Italian naval aviation
The Italian fleet air arm was created before WW1 already (since 1913), and there were already quite interesting records for the Italian aviation in the Adriatic, operating against the Austro-Hungarian naval assets at sea and along the coast, and perform reconnaissance. During the interwar, the Italian Navy Royal started to plan for an aircraft carrier long before the Aquila, but were opposed by Benito Mussolini, the Duche arguing Italy, for simple geographical reasons, was already a giant “aicraft carrier” bulging into the central Mediterranean. He also expected that Greece would ultimately fell under his banner as well, allowing the covering of the aegean sea as well and threatening Malta. It would take until the dreadful losses at Taranto in November 1940 and at losses at Cape Matapan in 1941 to drive the admiralty on the path of creating two fleet carriers again, this time with the Duce’s greenlight. Despite their effort, Aquila went close to completion when Italy surrendered in September 1943. In between the Regia Marina had to make due with its a naval aviation which was part of the air force. The service was indeed disbanded and integrated into the Italian Air Force, upon the creation of this new branch in 1937, when a law gave control of all national fixed-wing air assets to the Italian Air Force. It was only back as an independent arm in 1956.
SM76 Sparviero, which proved to be a redoubtable torpedo bomber
During WW2, the poor coordination bewteen the Regia Marina and the Aeronautica Militare proved an hinderance to naval operations. Whenever this support was asked for, it was never efficient and the “aicraft carrier italy” was nothing more in reality than wishful thinking. Nevertheless, the Navy more or less operated with greater livery proper naval planes as they were of little use for the air force. That’s out main ficus here, and the associated types. Italy did not lacked both talent and engineering skills to produce escellent aircraft and it was true for seaplanes and floatplanes as well. The major issue for the industry was its inability to produce powerful aicraft engines, including inline-water cooled engines, marring performances. For this reason, the majority of Italian medium torpedo bombers and patrol/ASW floatplanes were trimotors.
Imam Ro 43 Idro
The workhorse of the land-based aviation deployed in the benefit of the Regia Marina, but operated by the air force, was the excellent Savoi-Marchetti SM79, a fast and potent torpedo bomber.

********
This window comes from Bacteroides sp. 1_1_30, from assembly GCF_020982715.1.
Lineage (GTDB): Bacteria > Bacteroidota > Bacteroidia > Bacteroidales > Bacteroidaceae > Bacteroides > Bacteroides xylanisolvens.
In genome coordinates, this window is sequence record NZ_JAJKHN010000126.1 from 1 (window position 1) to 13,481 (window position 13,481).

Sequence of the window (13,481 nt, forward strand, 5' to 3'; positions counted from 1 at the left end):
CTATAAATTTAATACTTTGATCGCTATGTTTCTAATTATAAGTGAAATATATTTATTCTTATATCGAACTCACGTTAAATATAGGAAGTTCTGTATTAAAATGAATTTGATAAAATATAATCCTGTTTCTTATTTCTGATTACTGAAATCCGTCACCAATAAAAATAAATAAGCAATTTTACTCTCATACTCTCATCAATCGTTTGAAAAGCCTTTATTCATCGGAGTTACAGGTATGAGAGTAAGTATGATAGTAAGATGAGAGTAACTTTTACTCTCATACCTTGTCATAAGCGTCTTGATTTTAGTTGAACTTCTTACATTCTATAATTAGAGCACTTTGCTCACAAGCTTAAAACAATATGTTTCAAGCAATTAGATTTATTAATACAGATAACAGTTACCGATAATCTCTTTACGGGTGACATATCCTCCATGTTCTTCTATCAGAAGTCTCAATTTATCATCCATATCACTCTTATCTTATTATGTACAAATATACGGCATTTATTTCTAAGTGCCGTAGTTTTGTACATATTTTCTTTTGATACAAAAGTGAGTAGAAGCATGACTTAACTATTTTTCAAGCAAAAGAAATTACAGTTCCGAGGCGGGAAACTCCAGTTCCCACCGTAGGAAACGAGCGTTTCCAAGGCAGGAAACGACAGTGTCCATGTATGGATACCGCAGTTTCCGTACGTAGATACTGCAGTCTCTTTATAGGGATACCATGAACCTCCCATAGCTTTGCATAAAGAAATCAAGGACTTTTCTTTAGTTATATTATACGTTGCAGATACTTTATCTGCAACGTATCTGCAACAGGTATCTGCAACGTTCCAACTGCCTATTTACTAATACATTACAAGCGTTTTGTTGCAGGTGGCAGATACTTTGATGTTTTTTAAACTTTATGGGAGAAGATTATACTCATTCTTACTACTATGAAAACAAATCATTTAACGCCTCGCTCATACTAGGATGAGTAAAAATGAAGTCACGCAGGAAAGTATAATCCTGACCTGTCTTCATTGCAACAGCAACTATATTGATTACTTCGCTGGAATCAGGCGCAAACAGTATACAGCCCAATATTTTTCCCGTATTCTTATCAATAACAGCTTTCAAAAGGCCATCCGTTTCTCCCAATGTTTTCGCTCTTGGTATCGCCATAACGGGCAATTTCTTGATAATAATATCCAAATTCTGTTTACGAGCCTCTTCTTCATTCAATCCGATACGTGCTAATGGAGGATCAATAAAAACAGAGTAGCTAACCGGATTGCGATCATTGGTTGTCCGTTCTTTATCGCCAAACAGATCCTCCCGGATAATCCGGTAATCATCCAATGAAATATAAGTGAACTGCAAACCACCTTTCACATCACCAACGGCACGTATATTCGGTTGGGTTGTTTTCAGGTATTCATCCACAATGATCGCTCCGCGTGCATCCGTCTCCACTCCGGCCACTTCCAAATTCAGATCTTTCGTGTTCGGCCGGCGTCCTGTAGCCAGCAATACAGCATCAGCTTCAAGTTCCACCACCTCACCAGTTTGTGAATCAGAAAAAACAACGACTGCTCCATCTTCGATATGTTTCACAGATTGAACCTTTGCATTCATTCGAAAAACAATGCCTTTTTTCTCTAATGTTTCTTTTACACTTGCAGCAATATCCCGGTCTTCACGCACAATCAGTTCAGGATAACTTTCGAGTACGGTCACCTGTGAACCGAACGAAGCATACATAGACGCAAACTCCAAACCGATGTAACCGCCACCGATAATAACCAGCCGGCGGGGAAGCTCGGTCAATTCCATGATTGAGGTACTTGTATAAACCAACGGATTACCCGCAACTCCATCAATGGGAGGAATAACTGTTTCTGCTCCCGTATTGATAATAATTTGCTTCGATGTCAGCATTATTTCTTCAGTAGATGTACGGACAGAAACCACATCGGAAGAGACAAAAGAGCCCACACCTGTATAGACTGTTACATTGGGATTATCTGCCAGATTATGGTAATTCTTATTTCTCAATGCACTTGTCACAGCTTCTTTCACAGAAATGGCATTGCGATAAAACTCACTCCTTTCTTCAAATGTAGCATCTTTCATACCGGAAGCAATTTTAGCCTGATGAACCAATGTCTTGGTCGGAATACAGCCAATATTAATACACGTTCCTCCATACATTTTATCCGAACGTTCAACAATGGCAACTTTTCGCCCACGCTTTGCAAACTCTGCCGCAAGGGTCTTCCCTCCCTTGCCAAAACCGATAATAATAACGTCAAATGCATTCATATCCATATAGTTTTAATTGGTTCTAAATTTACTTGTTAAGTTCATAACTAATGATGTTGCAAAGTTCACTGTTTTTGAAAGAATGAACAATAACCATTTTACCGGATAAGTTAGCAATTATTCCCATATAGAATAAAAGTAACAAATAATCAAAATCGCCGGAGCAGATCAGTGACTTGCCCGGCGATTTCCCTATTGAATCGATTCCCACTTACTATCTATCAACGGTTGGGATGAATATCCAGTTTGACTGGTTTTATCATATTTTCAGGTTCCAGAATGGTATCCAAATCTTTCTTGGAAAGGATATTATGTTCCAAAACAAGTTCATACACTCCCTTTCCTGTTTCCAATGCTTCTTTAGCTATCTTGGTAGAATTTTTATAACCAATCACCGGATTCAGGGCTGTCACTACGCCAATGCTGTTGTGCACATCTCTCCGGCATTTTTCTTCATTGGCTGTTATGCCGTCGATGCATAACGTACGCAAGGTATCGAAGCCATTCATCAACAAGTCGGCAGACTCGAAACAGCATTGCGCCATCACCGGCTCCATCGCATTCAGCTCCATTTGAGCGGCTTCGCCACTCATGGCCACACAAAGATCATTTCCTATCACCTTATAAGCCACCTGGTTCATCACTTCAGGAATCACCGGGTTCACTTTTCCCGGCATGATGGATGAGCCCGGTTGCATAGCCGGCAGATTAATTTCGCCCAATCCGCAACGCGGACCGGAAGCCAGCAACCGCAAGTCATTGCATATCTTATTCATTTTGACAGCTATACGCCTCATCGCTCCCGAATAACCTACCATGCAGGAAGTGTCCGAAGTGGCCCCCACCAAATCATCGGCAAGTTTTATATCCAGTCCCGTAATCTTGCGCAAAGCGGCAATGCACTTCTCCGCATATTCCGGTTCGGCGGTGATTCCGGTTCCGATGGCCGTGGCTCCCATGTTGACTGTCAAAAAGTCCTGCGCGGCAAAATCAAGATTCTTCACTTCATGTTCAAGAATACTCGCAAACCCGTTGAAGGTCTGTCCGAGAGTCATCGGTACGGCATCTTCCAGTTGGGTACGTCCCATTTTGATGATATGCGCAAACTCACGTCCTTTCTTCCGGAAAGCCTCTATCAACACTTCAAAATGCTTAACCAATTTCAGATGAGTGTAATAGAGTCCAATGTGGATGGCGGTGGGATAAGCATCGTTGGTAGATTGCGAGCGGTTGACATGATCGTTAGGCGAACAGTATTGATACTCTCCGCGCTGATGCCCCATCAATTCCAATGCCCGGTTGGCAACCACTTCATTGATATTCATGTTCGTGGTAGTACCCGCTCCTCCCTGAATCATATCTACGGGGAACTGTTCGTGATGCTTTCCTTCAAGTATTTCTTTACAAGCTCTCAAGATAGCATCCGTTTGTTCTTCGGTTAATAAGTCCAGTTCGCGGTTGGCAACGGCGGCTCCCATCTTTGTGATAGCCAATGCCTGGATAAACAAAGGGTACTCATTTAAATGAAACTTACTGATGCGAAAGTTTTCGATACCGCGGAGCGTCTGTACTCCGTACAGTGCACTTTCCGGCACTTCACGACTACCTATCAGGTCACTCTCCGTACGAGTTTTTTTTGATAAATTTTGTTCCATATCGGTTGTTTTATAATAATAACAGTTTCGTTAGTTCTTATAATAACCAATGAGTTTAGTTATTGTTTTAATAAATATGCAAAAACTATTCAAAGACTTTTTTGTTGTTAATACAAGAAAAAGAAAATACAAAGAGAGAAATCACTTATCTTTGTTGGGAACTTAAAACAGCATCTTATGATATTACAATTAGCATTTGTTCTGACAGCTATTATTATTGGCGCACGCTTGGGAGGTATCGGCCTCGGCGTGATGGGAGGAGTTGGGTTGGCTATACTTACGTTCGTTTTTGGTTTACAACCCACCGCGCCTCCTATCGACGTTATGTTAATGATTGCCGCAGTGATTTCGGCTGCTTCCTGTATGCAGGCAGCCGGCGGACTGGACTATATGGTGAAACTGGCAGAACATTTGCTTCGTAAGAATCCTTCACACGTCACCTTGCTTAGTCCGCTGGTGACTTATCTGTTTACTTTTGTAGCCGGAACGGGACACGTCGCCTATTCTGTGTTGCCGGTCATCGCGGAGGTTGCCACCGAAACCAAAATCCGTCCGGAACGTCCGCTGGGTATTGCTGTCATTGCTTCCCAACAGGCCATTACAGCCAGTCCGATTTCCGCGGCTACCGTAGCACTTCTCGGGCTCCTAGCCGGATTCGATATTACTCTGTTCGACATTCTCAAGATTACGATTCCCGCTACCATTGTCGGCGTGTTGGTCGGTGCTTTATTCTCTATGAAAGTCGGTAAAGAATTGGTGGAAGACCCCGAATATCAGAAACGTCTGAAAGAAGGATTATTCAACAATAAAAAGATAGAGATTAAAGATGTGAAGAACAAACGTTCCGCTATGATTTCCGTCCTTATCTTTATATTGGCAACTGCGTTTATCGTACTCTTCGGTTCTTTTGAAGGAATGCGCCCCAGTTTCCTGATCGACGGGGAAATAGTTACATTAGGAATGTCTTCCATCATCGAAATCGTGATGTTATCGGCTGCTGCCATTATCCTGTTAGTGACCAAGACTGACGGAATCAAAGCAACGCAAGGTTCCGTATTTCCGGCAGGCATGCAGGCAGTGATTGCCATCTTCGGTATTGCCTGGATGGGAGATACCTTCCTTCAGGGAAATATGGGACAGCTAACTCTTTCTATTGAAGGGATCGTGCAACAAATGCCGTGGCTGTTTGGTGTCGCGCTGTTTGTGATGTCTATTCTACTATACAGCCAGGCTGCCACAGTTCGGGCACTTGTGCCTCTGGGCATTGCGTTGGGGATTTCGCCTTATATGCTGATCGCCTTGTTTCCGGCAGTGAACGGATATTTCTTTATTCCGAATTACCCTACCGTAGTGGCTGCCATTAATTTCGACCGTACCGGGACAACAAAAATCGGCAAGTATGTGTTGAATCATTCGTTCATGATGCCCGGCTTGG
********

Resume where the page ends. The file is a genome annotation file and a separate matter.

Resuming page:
On the pure naval side, the main recce flying boat was the single-engine IMAM Ro.43
-CANT 6 – maritime patrol flying boat (1925)
-CANT 7 – trainer flying boat (1924)
-CANT 18 – trainer flying boat (1926)
-CANT 25 – fighter flying boat (1927)
-CANT Z.501 – reconnaissance bomber flying boat (1934)
-CANT Z.506 – reconnaissance bomber and rescue floatplane (1935)
-CANT Z.508 – heavy bomber floatplane (1936)
-CANT Z.509 – transport floatplane (1937)
-CANT Z.515 – reconnaissance bomber floatplane (1939)
-CANT Z.511 – long-range military transport floatplane (1943)
-Caproni Ca.316 – maritime reconnaissance floatplane (1940)
-Fiat CR.20 Idro, single-seat fighter floatplane version (1926)
-Fiat RS.14 – long-range maritime reconnaissance floatplane (1939)
-IMAM Ro.43 – catapult launched reconnaissance floatplane (1935)
-IMAM Ro.44 – fighter floatplane (1936)
-Macchi M.18 – three-seat reconnaissance/bomber flying boat (1928)
-Macchi M.24 – three-seat reconnaissance/bomber flying boat (1923)
-Macchi M.26 – fighter flying boat (1924)
-Macchi M.40 – catapult-launched reconnaissance seaplane (1928)
-Macchi M.41 – fighter flying boat (1927)
-Macchi M.53 – reconnaissance seaplane (1928)
-Macchi M.70 – light biplane floatplane (1929)
-Macchi M.71 – fighter flying boat (1930)
-Maachi MC.73 Idro – floatplane training biplane version (1931)
-Macchi MC.77 – two-seat maritime reconnaissance flying boat (1935)
-Macchi MC.99 – military flying boat (1937)
-Piaggio P.6 – catapult-launched floatplane (1927)
-Piaggio P.8 – single-seat floatplane (1928)
-Savoia-Marchetti S.55 – twin hulled mulitrole flying boat (1924)
-Savoia-Marchetti S.56 – three-seat trainer amphibious flying boat (1924)
-Savoia-Marchetti S.57 – reconnaissance flying boat (1923)
-Savoia-Marchetti S.59 – reconnaissance/bomber flying boat (1925)
-Savoia-Marchetti SM.62 – four-seat reconnaissance/bomber flying boat (1926)
-SIAI S.13 – reconnaissance and fighter flying boat (1919)
-SIAI S.16 – bomber-reconnaissance flying boat (1919)